The list of rules set in place for rebooting bygone films is relatively anemic; general wisdom dictates that such practices should be verboten, but movie studios rarely allow little niggling details like hindsight and foresight get in the way of a quick buck. So the reboot machine churns, plopping recycling garbage onto a conveyor belt that empties straight into your local multiplex year after year, producing little of interest or note and giving audiences very little reason to leave their homes and attend the theater. Wonder why VOD has become so popular? Wonder no longer.
Yet even in the realm of rebooting – not quite the same as “remaking”, be assured, though it’s a flagrant violation of the laws of creativity for its own reasons – there are exceptions that prove the rule, and among that small number, Pete Travis’ Dredd stands out as one of the better recent examples of rebooting done right. We can identify the film’s qualifications just by comparing it pound for pound against Danny Cannon’s godawful 1995 Sylvester Stallone vehicle: did the original franchise fail to take off and set the world, and more importantly the box office, on fire? Check. Does the original retain any value except as a cheesy, ungainly disaster of unintentionally hilarious proportions? Check. Even today, does Judge Dredd still retain a loyal, cultish fanbase of defensive followers? It’s possible, but if they do exist, they’re not very vocal, so screw ’em. Bring on the superior product.
And boy howdy, is Dredd ever an improvement on its older, uglier, stupider brother. Travis and his star, the wonderful Karl Urban, don’t even bother much with pretense or even set-up here; there’s no allusion made to the events of Cannon’s film, and hardly much done by way of introduction. Mercifully, the basics here are elegantly and brutishly simple, and little legwork is required on our behalf to make odds of Dredd‘s background. In the distant future, the United States has become an irradiated, lifeless, barren patch of earth save for the Mega Cities, the sole remaining bastions of our civilization. Here, we’re dropped down in Mega City One, which spans the length of the East coast – from Boston to Washington D.C., we’re told – and exists as a concrete cesspool of crime and poverty.
Law here is upheld by judges, heavily armed and superbly trained men and women empowered to act out an entire courtroom sentencing in the blink of an eye. More often than not, when they pass judgment, it means death, especially when the judge in question is Dredd (Urban). We never see Dredd’s face for the entire picture; Urban marches around wearing his helmet (and the character’s trademark scowl) at all times. Arguably that makes it hard to tell how he feels about, say, being forced to assess a rookie judge, Anderson (Olivia Thirlby), who happens to possess impressive psychic powers, or getting locked in a massive tenant complex whose inhabitants are out for his blood on the orders of crime lord Ma-Ma (Lena Headey).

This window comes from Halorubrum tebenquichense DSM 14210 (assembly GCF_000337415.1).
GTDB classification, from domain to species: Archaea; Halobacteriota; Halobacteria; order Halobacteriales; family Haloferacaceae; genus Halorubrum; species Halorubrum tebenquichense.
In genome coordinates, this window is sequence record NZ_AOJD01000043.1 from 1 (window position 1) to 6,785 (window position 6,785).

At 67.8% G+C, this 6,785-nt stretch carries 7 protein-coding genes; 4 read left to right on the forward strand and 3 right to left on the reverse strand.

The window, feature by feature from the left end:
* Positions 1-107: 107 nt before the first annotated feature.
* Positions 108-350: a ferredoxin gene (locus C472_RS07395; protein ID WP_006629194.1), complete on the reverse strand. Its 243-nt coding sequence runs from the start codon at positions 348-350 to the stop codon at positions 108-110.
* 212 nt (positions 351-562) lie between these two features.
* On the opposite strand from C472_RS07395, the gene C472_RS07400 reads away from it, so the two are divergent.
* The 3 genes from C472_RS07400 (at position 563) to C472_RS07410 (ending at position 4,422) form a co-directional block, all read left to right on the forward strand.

But the granite-tough Urban manages to convey plenty with a mere twitch of a lip, and that’s all the acting dynamism he needs to move us forward; once the pieces fall into place, Dredd becomes a cousin to fellow 2012 genre release The Raid: Redemption (though it’s worth noting that both films were in production at the same time, rendering any accusations of mooching inert). Dredd and Anderson move from block to block, gunning down baddies, though not without reservations on the newbie’s behalf, and generally acting as the fly in Ma-Ma’s ointment. She’s not without vicious cunning, of course, and one of the film’s greatest pleasures lies in watching Headey play the scornful woman in power with the furious grace only she can; you may not have thought you needed to see Cersei go ham with a Gatling gun twice her own size, but when she does, you’ll eat it up.
For fans of slasher-level fare – or 2008’s delightfully amoral Punisher: War Zone, itself a reboot of a comic book whose hero believes in fascist vigilantism –Dredd‘s a satisfyingly violent treat; thugs get dispatched with efficient but suitably bloody ease, and the action even stumbles into realms of artistry rarely seen in product of its kind. Chalk that up to the “slow-mo” conceit – Headey’s drug empire manufactures a hallucinogenic that causes its users to experience time at 1% its normal rate, and we get to witness that beautiful trip with all of its color-heightened glory time and time again. It’s a high that’s often interrupted by graphic arterial spray and surprising dollops grue, oftentimes at Dredd’s hands; flourishes like these, so rarely seen in this category of film, are entirely welcome and help enhance Dredd‘s grimly campy charms.
None of this is to say that Dredd is an art picture, not by any stretch of the means, but it’s an elevated slice of goofy sci-fi shoot-’em-up amorality. A better picture, or a more conscientious one, might have done more to engage the callousness inherent in its plot conceits; those details might strike some as troubling, and Travis’ unwillingness to loudly confront the politics of judging even more so. But Dredd at least has the decency to do so with subtlety, alternately questioning its principal character’s sense of justice and chuckling at the apathy that appears to come with his calling. In between all of that, the film is an immensely fun, propulsive, and splattery romp, which may be all that we can reasonably ask of it. That it even considers being more feels like a gift.